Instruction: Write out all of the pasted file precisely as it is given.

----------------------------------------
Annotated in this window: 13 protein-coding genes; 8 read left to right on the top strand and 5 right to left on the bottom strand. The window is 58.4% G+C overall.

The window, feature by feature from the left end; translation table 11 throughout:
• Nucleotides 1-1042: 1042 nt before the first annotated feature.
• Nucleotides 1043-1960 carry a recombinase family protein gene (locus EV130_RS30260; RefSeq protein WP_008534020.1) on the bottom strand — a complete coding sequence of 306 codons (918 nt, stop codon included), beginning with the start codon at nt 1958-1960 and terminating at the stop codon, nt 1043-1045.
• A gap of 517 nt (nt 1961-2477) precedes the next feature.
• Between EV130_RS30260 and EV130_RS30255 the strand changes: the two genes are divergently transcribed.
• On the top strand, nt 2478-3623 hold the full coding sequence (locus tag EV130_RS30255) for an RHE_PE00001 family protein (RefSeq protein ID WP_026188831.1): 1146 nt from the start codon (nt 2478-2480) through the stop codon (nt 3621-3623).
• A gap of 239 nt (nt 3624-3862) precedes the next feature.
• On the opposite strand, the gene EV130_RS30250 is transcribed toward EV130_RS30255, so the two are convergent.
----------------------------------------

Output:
Annotated in this window: 13 protein-coding genes; 8 read left to right on the top strand and 5 right to left on the bottom strand. The window is 58.4% G+C overall.

The window, feature by feature from the left end; translation table 11 throughout:
• Nucleotides 1-1042: 1042 nt before the first annotated feature.
• Nucleotides 1043-1960 carry a recombinase family protein gene (locus EV130_RS30260; RefSeq protein WP_008534020.1) on the bottom strand — a complete coding sequence of 306 codons (918 nt, stop codon included), beginning with the start codon at nt 1958-1960 and terminating at the stop codon, nt 1043-1045.
• A gap of 517 nt (nt 1961-2477) precedes the next feature.
• Between EV130_RS30260 and EV130_RS30255 the strand changes: the two genes are divergently transcribed.
• On the top strand, nt 2478-3623 hold the full coding sequence (locus tag EV130_RS30255) for an RHE_PE00001 family protein (RefSeq protein ID WP_026188831.1): 1146 nt from the start codon (nt 2478-2480) through the stop codon (nt 3621-3623).
• A gap of 239 nt (nt 3624-3862) precedes the next feature.
• On the opposite strand, the gene EV130_RS30250 is transcribed toward EV130_RS30255, so the two are convergent.